Patients with severe Wernicke-Korsakoff syndrome (WKS) associated with vitamin B1 (thiamine) deficiency (TD) show enduring impairment of memory formation. The mechanisms of memory impairment induced by TD remain unknown. Here, we show that hippocampal degeneration is a potential microendophenotype (an endophenotype of brain disease at the cellular and synaptic levels) of WKS in pyrithiamine-induced thiamine deficiency (PTD) mice, a rodent model of WKS. PTD mice show deficits in the hippocampus-dependent memory formation, although they show normal hippocampus-independent memory...
December 2016: Bioscience, Biotechnology, and Biochemistry
Patricia Ortega-Sáenz, David Macías, Konstantin L Levitsky, José A Rodríguez-Gómez, Patricia González-Rodríguez, Victoria Bonilla-Henao, Ignacio Arias-Mayenco, José López-Barneo
KEY POINTS: Biotin, a vitamin whose main role is as a coenzyme for carboxylases, accumulates at unusually large amounts within cells of the carotid body (CB). In biotin-deficient rats biotin rapidly disappears from the blood; however, it remains at relatively high levels in CB glomus cells. The CB contains high levels of mRNA for SLC5a6, a biotin transporter, and SLC19a3, a thiamine transporter regulated by biotin. Animals with biotin deficiency exhibit pronounced metabolic lactic acidosis...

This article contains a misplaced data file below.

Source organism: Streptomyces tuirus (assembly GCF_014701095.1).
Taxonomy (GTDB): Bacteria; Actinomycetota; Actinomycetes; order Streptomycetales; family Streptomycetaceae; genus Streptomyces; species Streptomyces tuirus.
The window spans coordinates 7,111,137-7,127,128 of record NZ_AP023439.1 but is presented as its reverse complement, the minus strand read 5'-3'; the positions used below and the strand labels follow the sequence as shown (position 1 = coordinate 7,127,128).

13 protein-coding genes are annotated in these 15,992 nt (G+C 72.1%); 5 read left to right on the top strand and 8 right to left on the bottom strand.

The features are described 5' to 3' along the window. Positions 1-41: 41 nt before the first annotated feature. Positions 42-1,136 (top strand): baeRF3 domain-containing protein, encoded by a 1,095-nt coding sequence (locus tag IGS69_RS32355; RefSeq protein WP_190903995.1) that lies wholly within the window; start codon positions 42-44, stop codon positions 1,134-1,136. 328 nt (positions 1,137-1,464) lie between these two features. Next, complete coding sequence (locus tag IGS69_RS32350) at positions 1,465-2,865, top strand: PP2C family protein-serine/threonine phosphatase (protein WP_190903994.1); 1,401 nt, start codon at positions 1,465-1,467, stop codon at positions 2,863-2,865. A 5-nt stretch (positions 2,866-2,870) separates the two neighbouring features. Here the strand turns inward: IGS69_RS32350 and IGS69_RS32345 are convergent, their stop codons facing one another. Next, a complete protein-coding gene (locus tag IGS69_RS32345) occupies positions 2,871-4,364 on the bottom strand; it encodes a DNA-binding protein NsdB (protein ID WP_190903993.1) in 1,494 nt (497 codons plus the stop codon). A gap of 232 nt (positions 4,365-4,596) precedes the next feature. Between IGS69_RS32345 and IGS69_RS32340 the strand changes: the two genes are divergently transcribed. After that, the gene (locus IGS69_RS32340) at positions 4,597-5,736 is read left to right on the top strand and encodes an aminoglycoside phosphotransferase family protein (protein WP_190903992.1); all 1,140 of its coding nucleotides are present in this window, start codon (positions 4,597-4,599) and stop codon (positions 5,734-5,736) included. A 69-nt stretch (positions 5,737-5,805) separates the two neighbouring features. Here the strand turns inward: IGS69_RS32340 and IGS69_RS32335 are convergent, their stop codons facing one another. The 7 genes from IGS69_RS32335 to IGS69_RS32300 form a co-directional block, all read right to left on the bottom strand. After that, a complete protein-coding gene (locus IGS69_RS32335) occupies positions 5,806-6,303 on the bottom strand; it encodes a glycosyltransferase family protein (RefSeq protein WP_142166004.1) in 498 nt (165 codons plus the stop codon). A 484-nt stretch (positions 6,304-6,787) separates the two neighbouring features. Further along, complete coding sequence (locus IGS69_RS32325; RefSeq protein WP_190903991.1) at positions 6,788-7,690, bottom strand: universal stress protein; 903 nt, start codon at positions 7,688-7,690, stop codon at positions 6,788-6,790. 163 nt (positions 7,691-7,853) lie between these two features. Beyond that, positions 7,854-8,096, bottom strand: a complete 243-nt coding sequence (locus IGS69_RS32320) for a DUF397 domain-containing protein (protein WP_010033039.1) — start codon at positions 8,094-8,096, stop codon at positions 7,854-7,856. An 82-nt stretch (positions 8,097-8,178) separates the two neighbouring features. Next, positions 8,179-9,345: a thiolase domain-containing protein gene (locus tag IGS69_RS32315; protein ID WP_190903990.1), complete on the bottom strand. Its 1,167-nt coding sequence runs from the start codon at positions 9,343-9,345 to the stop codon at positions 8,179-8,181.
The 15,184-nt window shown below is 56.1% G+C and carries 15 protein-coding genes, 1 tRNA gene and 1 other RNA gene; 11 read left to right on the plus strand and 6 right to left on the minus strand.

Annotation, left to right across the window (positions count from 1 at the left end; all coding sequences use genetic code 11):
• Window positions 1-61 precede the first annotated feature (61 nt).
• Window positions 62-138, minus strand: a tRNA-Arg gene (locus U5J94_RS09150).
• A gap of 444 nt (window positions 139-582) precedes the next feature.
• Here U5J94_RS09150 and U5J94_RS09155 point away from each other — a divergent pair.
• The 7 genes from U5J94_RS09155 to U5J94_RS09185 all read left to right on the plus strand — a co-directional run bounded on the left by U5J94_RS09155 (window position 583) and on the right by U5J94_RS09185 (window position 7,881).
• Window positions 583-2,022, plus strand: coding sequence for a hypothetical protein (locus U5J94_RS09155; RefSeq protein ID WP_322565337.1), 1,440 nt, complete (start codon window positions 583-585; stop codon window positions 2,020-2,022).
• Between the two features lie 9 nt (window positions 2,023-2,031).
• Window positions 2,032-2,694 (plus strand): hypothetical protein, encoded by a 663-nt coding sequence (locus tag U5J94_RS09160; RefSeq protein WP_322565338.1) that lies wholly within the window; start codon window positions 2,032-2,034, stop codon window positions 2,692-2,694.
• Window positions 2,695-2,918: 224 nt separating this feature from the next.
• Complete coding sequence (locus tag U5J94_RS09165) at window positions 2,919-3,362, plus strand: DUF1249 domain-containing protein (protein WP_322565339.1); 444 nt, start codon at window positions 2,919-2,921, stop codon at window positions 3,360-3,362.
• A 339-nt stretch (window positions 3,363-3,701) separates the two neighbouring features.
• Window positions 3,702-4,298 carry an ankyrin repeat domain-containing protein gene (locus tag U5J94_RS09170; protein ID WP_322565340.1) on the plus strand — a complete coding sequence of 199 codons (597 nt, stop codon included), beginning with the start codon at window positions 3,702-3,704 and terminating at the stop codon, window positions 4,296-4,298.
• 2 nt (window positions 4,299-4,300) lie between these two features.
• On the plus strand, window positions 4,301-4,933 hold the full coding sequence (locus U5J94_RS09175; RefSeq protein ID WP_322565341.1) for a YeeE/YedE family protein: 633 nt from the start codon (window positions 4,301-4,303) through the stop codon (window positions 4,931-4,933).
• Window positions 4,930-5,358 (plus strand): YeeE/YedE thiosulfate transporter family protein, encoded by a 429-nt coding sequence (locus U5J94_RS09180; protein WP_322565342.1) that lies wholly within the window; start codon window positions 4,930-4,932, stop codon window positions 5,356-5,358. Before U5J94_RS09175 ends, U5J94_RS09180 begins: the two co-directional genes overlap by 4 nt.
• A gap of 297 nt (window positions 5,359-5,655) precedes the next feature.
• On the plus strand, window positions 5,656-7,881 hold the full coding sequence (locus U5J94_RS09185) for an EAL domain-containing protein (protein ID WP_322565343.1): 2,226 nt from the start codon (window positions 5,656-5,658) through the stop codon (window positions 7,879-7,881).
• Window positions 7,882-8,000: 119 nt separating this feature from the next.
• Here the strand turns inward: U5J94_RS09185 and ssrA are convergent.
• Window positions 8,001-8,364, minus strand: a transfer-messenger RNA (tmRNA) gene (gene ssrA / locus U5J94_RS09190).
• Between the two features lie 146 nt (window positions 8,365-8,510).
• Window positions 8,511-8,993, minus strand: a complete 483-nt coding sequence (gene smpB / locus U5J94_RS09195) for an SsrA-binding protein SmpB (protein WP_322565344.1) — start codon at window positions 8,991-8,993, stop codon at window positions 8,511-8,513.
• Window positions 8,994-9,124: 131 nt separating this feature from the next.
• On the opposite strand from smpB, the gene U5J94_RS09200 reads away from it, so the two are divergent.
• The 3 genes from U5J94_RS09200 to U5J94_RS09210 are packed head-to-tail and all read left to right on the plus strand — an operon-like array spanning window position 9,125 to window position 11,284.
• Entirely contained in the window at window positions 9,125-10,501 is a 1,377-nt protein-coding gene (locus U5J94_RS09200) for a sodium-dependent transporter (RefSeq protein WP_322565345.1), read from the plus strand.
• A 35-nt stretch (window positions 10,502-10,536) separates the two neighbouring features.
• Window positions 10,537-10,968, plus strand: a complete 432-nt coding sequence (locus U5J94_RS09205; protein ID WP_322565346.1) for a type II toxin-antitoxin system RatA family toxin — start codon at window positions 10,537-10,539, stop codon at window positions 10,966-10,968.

August 28, 2016: Journal of Physiology
Nelia Steyn, Gabriel Eksteen, Marjanne Senekal
There has not been a national dietary study in children in South Africa since 1999. Fortification of flour and maize meal became mandatory in October 2003 to address micronutrient deficiencies found in the national study in 1999. The purpose of this review was to identify studies done after 1999 in schoolchildren, 6-15 years old, in order to determine whether dietary intakes reflected improvements in micronutrients, namely: iron, zinc, vitamin A, folate, thiamine, riboflavin, vitamin B6, and niacin. An electronic and hand search was done to identify all studies complying with relevant inclusion criteria...
2016: Nutrients
Phillip L Pearl
Vitamin-dependent epilepsies and multiple metabolic epilepsies are amenable to treatment that markedly improves the disease course. Knowledge of these amenably treatable severe pediatric epilepsies allows for early identification, testing, and treatment. These disorders present with various phenotypes, including early onset epileptic encephalopathy (refractory neonatal seizures, early myoclonic encephalopathy, and early infantile epileptic encephalopathy), infantile spasms, or mixed generalized seizure types in infancy, childhood, or even adolescence and adulthood...
May 2016: Seminars in Pediatric Neurology
Kyly C Whitfield, Crystal D Karakochuk, Hou Kroeun, Daniela Hampel, Ly Sokhoing, Benny B Chan, Mam Borath, Prak Sophonneary, Judy McLean, Aminuzzaman Talukder, Larry D Lynd, Eunice C Y Li-Chan, David D Kitts, Lindsay H Allen, Timothy J Green